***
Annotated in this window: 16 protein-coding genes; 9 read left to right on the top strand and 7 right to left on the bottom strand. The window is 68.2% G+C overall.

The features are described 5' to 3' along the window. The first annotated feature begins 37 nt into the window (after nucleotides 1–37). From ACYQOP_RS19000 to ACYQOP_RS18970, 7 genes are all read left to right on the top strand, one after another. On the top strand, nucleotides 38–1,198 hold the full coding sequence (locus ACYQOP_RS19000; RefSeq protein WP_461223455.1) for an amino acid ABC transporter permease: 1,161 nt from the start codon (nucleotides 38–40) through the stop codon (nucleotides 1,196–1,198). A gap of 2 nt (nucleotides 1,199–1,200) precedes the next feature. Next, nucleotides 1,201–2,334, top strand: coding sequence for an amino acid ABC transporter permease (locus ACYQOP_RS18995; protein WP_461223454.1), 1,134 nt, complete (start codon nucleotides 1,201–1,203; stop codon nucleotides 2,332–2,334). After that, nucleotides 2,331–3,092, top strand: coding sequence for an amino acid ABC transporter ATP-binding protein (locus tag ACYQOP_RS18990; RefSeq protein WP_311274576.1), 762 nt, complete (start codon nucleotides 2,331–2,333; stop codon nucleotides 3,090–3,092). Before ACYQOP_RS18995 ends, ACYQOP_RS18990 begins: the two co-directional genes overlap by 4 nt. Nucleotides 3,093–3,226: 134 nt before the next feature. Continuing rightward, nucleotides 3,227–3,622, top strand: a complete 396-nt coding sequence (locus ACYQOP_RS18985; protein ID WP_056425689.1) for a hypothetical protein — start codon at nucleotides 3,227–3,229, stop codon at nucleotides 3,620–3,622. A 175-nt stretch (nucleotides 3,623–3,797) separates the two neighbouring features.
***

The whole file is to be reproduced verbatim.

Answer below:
Annotated in this window: 16 protein-coding genes; 9 read left to right on the top strand and 7 right to left on the bottom strand. The window is 68.2% G+C overall.

The features are described 5' to 3' along the window. The first annotated feature begins 37 nt into the window (after nucleotides 1–37). From ACYQOP_RS19000 to ACYQOP_RS18970, 7 genes are all read left to right on the top strand, one after another. On the top strand, nucleotides 38–1,198 hold the full coding sequence (locus ACYQOP_RS19000; RefSeq protein WP_461223455.1) for an amino acid ABC transporter permease: 1,161 nt from the start codon (nucleotides 38–40) through the stop codon (nucleotides 1,196–1,198). A gap of 2 nt (nucleotides 1,199–1,200) precedes the next feature. Next, nucleotides 1,201–2,334, top strand: coding sequence for an amino acid ABC transporter permease (locus ACYQOP_RS18995; protein WP_461223454.1), 1,134 nt, complete (start codon nucleotides 1,201–1,203; stop codon nucleotides 2,332–2,334). After that, nucleotides 2,331–3,092, top strand: coding sequence for an amino acid ABC transporter ATP-binding protein (locus tag ACYQOP_RS18990; RefSeq protein WP_311274576.1), 762 nt, complete (start codon nucleotides 2,331–2,333; stop codon nucleotides 3,090–3,092). Before ACYQOP_RS18995 ends, ACYQOP_RS18990 begins: the two co-directional genes overlap by 4 nt. Nucleotides 3,093–3,226: 134 nt before the next feature. Continuing rightward, nucleotides 3,227–3,622, top strand: a complete 396-nt coding sequence (locus ACYQOP_RS18985; protein ID WP_056425689.1) for a hypothetical protein — start codon at nucleotides 3,227–3,229, stop codon at nucleotides 3,620–3,622. A 175-nt stretch (nucleotides 3,623–3,797) separates the two neighbouring features.